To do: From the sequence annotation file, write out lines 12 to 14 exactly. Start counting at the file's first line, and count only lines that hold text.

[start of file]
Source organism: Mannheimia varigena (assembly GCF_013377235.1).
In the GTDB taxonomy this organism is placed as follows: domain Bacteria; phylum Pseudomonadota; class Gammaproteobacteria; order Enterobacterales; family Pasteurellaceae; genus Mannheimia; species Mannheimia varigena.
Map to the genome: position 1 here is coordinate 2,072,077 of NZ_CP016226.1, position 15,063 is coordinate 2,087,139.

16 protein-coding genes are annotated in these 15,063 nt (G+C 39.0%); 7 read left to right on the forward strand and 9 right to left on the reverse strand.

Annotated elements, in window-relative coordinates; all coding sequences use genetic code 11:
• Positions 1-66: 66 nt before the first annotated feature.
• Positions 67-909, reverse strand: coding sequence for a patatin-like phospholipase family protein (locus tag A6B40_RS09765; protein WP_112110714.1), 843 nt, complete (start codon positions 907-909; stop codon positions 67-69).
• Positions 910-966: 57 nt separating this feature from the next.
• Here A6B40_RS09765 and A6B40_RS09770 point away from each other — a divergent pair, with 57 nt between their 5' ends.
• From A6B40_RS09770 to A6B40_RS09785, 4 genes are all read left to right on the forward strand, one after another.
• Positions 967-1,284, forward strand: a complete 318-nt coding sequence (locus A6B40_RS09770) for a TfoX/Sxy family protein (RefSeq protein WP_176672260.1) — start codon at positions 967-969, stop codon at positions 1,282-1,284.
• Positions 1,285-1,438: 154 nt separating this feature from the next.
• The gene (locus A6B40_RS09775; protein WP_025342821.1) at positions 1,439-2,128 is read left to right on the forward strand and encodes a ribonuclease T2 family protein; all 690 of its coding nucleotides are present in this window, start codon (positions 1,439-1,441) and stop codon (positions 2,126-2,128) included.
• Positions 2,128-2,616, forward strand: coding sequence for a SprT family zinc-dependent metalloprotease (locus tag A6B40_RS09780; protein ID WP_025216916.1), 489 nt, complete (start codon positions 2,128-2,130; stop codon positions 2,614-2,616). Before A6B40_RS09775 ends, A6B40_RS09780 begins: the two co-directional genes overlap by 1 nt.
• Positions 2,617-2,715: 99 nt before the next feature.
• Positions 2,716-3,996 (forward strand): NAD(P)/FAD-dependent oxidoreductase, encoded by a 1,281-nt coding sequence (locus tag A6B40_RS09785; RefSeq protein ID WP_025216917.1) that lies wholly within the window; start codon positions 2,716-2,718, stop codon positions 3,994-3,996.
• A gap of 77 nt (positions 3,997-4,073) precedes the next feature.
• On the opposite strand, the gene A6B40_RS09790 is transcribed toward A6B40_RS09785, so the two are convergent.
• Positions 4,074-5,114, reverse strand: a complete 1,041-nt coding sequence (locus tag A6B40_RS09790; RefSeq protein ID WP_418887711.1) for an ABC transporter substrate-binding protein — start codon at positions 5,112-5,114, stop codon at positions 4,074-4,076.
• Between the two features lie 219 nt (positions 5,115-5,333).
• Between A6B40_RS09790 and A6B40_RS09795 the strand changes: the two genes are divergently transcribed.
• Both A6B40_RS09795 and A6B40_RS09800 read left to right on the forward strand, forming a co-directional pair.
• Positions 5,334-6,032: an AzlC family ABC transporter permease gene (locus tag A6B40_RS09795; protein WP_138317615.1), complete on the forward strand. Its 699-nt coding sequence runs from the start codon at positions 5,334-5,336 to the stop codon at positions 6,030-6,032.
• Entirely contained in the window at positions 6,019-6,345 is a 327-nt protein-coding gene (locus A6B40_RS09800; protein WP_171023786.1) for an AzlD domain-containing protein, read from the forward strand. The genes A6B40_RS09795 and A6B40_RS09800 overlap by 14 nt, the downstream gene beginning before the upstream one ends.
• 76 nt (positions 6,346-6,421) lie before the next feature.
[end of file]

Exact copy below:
• Positions 1,285-1,438: 154 nt separating this feature from the next.
• The gene (locus A6B40_RS09775; protein WP_025342821.1) at positions 1,439-2,128 is read left to right on the forward strand and encodes a ribonuclease T2 family protein; all 690 of its coding nucleotides are present in this window, start codon (positions 1,439-1,441) and stop codon (positions 2,126-2,128) included.
• Positions 2,128-2,616, forward strand: coding sequence for a SprT family zinc-dependent metalloprotease (locus tag A6B40_RS09780; protein ID WP_025216916.1), 489 nt, complete (start codon positions 2,128-2,130; stop codon positions 2,614-2,616). Before A6B40_RS09775 ends, A6B40_RS09780 begins: the two co-directional genes overlap by 1 nt.